Some of the readers of this blog may be familiar with the experience of continental ’boutique’ hotels. We are more used to the Travel Lodge-standard, or if we’re pushing the boat out, a Premier Inn! However, for four nights we’re staying in Hotel d’Orangerie, a very smart and ‘chi, chi’ little establishment tucked between the old town of Maastricht and the Mass river. There is a stone set into the wall in our room that has ‘1783’ engraved into it – I’m pleased to report that the room has been upgraded since then, with nice fluffy towels, plump bedding and stylish decor. We have a glimpse of the little courtyard garden from our window and as we descend the two flights to reception we pass lovely stained glass windows and tall dishes filled with various sweets. Unfortunately, I picked what I thought was a chocolate sweet last night – only to discover it has the unusua,l (and rather disgusting) flavour combination of salted aniseed – I think I’ll go easy on those!


Liége eventually

We finally made it to Liége – but missed the presentation of the teams completely. We just had time for a quick wander round the start and finish lines before we headed back to the rather amazing station in Liége (like something out of a Star Trek film), to catch the train back to Maastricht. Off to bed now, hoping to wake up to a more successful day tomorrow.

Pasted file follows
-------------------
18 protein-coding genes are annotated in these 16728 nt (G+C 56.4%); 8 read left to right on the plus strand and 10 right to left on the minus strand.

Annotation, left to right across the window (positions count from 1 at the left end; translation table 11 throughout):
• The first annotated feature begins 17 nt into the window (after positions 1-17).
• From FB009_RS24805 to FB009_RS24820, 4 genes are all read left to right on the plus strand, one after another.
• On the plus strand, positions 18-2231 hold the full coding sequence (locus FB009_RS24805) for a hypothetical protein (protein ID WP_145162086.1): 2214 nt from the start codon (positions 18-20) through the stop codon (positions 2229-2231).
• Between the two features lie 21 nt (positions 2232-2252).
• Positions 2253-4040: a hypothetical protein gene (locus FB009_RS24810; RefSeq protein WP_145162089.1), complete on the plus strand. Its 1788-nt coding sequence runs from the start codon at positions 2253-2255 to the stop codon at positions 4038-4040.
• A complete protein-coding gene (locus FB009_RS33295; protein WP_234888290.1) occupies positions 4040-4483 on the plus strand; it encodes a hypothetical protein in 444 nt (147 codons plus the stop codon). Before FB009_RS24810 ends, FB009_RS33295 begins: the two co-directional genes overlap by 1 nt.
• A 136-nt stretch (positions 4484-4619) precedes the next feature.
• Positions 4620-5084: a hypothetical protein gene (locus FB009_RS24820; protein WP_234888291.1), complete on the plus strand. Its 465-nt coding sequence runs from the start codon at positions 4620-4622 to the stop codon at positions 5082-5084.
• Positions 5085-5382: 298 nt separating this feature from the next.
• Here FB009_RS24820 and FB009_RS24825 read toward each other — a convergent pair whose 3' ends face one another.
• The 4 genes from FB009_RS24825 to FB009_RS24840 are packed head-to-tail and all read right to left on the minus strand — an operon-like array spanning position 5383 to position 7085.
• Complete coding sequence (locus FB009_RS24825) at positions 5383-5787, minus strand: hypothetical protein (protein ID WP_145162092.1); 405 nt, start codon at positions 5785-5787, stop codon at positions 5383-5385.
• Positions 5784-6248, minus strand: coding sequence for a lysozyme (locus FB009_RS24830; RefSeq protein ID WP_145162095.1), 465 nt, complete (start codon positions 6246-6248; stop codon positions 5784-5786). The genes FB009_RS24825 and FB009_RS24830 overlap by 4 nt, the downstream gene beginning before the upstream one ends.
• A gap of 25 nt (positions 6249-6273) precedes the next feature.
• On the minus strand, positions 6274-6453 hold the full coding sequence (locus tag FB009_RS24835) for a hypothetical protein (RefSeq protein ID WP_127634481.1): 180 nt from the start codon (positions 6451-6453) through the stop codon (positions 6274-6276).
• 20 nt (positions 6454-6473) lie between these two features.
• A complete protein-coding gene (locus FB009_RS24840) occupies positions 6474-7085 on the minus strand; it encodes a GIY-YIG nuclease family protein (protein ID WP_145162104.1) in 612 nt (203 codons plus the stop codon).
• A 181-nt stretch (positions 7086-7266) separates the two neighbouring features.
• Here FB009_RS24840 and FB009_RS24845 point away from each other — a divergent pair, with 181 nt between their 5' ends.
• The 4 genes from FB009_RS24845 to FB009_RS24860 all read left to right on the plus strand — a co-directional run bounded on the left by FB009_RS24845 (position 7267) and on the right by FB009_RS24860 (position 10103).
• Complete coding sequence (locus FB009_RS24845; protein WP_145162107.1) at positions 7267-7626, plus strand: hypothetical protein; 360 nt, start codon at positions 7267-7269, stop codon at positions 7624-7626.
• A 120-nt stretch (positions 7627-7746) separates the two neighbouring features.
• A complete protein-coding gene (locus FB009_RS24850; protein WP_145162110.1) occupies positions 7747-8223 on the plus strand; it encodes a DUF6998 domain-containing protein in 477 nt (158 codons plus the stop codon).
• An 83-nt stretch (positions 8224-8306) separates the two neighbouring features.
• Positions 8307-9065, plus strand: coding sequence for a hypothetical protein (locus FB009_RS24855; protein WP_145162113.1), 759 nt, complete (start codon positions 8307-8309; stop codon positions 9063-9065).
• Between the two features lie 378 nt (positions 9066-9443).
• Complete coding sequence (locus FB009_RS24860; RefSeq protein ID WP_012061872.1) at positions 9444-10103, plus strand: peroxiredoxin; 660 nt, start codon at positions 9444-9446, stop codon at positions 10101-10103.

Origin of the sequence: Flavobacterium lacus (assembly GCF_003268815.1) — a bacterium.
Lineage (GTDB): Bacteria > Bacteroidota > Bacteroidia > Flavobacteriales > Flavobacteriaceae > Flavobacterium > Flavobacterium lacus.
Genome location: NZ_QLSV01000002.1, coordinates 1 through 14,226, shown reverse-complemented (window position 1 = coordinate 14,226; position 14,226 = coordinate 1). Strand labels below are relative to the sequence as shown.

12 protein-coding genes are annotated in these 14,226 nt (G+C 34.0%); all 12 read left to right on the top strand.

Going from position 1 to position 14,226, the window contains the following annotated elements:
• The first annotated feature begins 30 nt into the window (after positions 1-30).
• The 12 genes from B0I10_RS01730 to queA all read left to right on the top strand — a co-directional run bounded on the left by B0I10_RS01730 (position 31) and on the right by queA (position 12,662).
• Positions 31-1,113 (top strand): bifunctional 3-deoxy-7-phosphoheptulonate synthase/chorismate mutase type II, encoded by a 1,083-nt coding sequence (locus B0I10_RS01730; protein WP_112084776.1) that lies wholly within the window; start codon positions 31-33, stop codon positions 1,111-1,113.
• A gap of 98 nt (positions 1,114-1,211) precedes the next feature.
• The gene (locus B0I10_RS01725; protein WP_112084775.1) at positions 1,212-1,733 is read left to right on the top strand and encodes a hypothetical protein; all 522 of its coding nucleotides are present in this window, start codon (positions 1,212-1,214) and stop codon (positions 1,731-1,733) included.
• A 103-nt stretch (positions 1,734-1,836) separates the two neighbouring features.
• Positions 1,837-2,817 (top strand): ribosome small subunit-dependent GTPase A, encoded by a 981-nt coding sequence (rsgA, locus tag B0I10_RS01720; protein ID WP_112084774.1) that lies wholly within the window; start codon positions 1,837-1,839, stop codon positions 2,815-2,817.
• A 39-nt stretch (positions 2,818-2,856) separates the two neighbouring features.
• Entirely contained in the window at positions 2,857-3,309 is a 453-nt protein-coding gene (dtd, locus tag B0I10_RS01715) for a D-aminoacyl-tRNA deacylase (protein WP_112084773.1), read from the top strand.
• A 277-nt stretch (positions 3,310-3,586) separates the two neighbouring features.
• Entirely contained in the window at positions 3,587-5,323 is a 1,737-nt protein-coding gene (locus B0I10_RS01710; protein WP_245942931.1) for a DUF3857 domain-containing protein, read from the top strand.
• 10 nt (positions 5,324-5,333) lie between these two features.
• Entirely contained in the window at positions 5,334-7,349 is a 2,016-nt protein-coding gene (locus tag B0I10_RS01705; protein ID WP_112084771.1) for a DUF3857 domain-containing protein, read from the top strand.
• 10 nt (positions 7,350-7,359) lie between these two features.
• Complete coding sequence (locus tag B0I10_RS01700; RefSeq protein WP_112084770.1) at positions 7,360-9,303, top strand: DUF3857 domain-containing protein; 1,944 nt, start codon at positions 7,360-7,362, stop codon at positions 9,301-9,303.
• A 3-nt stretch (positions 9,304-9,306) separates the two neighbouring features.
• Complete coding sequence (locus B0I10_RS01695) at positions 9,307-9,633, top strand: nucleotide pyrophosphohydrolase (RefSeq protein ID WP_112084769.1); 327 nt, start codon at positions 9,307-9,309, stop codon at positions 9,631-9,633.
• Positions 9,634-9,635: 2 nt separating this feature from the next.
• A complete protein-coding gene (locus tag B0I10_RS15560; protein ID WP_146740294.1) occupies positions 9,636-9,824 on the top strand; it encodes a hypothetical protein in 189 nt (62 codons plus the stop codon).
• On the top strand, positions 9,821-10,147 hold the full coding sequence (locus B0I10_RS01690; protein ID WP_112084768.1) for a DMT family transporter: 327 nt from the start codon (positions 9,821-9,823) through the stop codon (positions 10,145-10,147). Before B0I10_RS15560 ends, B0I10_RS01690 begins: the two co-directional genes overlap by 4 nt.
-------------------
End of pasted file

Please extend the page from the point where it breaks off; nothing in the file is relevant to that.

La Grand Disaster!

Well today started well – lovely breakfast and a pleasant departure from Venlo. Unfortunately following the cycle route took us on a very windy and not very direct course. By lunch time we’d barely covered a quarter of the journey to Maastricht. We decided to go on the more direct road route and did manage to make up time – but the temperature was rising and we were getting hotter and hotter. We eventually touched down in Maastricht just after 5 but by the time we had checked into the hotel and got ourselves sorted it was gone 6 and the presentation of the teams started at 6.30 in Liege (30 mins away by train). We decided to risk it and walked to the station. The next train wasn’t until 7.20 but we thought we’d at least get there to see the end of the presentation. What we didn’t bank on was the unscheduled 30 minute stop at Vise to deal with some kind of incident that happened elsewhere on the train. Still don’t really know what it was, but it involved the police and lots of unsavoury looking characters. The train has now set off again and we’re nearing Liege – over an hour after we left Maastricht. We’ll probably just have time to turn round and catch a train straight back again :0(